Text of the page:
Genesis 3:1-8: The pattern of temptation

“Now the snake was more crafty than any of the wild animals the Lord God had made. He said to the woman, ‘Did God really say, “You must not eat from any tree in the garden”?’ The woman said to the snake, ‘We may eat fruit from the trees in the garden, but God did say, “You must not eat fruit from the tree that is in the middle of the garden, and you must not touch it, or you will die.”’ ‘You will not certainly die,’ the snake said to the woman. ‘For God knows that when you eat from it your eyes will be opened, and you will be like God, knowing good and evil.’ When the woman saw that the fruit of the tree was good for food and pleasing to the eye, and also desirable for gaining wisdom, she took some and ate it. She also gave some to her husband, who was with her, and he ate it. Then the eyes of both of them were opened, and they realised that they were naked; so they sewed fig leaves together and made coverings for themselves. Then the man and his wife heard the sound of the Lord God as he was walking in the garden in the cool of the day, and they hid from the Lord God among the trees of the garden.” NIV UK

‘’When the woman saw…’’ (6).

That was the top of the slippery slope. She experienced what John calls: ‘’the lust of’’ the ‘’eyes’’ (1 John 2:16).

‘’When the woman saw…she took some and ate it.’’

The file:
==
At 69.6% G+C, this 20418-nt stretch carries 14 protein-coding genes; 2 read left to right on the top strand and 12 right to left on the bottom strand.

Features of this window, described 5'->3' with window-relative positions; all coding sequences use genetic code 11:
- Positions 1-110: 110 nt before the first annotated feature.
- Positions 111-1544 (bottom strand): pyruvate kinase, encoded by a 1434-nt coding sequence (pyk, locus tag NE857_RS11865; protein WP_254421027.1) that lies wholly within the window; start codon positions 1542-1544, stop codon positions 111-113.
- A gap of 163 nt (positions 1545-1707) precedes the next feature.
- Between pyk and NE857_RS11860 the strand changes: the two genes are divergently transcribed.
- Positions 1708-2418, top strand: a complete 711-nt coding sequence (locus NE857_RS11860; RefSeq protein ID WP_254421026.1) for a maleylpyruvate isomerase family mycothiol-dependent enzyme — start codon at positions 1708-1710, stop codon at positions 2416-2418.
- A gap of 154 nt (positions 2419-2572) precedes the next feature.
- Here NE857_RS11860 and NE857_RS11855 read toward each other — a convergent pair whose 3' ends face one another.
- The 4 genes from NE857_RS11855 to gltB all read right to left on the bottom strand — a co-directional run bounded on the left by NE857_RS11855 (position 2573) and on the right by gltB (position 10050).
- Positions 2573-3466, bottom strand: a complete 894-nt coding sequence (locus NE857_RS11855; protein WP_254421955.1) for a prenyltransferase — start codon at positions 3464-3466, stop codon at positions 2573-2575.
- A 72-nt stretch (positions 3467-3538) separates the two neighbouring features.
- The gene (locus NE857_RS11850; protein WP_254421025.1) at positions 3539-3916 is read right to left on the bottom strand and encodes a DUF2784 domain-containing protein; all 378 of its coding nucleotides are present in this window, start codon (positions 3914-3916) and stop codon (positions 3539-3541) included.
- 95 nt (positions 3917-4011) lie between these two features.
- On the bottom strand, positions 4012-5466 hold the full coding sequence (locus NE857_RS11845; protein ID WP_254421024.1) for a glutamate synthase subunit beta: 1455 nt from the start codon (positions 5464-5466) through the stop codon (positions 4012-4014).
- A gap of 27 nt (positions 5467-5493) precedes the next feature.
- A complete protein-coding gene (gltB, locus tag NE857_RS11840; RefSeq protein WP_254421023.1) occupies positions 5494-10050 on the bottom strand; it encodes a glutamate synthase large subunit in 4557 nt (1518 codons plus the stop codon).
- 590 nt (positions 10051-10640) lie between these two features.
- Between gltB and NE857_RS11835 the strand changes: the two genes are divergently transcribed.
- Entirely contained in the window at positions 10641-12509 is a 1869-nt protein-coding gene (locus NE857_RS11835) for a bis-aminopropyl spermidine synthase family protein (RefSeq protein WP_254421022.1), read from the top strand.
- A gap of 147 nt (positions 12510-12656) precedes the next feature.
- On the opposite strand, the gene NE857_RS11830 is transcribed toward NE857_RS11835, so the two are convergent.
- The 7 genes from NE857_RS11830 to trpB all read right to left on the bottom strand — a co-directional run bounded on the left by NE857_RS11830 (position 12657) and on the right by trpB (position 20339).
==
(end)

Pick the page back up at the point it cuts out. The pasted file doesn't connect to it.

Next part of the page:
But it didn’t stop there: ‘’She also gave some to her husband, who was with her, and he ate it.’’ He should have known better. But there’s a warning here: we can quickly involve others in our sinning.

 In spite of clearly knowing God’s command (2, 3), when this fish spotted the juicy morsel dangling on the end of the line, she was quickly hooked.

A children’s chorus says, ‘Be careful little eyes what you see.’ There is such wisdom in that little song. If we are honest with ourselves, we know that regularly temptation gets onto the premises of our lives by means of the eye-gate. Yet we often allow ourselves to be vulnerable because we like what we see and we want to look. Then we decide to linger in our looking, and before we know it we’re whooshing down the icy ski slope and we don’t know how to stop.

‘They order of temptation is always the same: the tempter without, and within the strong desire for sensual gratification, with the secret hope that somehow the consequences may be avoided. The eye inflames passion; passion masters the resistance of the will; the body obeys its impulse; the act of gratification is followed immediately by remorse and guilt. Then we need the second Adam!’F.B. Meyer: ‘Devotional Commentary’, p.16.

PRAYER: Lord please help me to nip sin in the bud. Thank you too that ‘a second Adam to the fight and to the rescue came.’’ I can place no hope in myself; my trust is in Jesus.